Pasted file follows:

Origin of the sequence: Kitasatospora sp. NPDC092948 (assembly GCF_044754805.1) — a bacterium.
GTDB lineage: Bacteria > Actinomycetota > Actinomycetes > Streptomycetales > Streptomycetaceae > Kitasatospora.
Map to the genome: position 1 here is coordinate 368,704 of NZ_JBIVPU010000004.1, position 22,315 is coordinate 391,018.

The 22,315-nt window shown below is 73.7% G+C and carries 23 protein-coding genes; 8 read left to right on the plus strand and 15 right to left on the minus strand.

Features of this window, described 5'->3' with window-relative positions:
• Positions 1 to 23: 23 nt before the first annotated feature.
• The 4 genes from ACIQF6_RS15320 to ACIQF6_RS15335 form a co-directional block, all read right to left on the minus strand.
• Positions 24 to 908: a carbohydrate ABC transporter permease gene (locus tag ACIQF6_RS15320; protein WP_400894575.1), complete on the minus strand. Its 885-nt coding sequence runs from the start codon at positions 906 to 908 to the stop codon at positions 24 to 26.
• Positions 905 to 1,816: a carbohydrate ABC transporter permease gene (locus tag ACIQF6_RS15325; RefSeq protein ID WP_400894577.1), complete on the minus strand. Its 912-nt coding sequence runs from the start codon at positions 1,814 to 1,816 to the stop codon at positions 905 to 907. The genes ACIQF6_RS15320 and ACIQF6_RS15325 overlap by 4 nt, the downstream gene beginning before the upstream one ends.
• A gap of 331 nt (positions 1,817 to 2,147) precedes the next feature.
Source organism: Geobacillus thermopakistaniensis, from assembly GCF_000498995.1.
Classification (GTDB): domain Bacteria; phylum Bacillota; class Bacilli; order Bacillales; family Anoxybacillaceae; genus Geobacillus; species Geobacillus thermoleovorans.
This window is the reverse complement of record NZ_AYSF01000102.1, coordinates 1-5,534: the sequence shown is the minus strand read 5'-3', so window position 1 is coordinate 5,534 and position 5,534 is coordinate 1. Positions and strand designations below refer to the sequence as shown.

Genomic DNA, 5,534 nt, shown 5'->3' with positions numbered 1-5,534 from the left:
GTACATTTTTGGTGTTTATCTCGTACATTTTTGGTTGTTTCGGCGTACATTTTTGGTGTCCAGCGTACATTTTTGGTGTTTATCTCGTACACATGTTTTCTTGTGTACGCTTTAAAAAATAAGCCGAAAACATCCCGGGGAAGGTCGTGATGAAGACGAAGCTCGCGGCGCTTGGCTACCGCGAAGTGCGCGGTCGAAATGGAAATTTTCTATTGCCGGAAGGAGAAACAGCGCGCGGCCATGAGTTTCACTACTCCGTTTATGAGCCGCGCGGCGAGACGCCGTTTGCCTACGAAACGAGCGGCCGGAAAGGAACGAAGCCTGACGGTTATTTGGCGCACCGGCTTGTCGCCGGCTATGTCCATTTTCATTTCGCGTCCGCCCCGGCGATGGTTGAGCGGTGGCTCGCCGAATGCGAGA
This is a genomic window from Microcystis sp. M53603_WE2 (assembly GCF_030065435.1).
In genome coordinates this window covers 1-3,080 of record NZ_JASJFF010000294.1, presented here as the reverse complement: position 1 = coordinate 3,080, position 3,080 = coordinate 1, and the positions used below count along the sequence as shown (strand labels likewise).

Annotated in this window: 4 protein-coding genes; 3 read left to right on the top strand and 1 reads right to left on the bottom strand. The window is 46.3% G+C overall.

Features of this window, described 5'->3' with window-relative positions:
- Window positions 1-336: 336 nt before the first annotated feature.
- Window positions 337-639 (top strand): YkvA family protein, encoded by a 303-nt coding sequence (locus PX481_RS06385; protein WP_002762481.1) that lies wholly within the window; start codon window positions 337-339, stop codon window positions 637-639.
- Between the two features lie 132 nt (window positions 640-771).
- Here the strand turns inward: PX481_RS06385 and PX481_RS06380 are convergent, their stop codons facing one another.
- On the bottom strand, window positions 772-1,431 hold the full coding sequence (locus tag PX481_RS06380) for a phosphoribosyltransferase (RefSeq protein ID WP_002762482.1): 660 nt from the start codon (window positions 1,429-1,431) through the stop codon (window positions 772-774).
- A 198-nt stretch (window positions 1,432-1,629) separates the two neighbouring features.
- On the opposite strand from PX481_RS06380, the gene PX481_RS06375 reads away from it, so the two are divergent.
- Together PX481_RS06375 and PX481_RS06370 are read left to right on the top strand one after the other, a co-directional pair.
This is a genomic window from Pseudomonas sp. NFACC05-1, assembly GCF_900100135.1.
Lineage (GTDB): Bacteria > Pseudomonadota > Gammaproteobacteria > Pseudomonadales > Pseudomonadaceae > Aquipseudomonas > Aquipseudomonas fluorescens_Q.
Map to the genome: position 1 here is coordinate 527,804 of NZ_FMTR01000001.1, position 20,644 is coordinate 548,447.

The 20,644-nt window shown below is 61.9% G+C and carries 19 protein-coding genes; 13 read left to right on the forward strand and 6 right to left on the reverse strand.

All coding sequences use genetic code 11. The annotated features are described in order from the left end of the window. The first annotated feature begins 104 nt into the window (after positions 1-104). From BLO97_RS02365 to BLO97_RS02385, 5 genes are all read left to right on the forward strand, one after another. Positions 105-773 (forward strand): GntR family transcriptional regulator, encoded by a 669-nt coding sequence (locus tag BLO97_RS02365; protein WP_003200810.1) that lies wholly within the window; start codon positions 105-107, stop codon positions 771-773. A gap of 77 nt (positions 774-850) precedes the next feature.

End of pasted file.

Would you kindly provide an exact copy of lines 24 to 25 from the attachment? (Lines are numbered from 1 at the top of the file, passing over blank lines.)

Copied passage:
- On the bottom strand, window positions 772-1,431 hold the full coding sequence (locus tag PX481_RS06380) for a phosphoribosyltransferase (RefSeq protein ID WP_002762482.1): 660 nt from the start codon (window positions 1,429-1,431) through the stop codon (window positions 772-774).
- A 198-nt stretch (window positions 1,432-1,629) separates the two neighbouring features.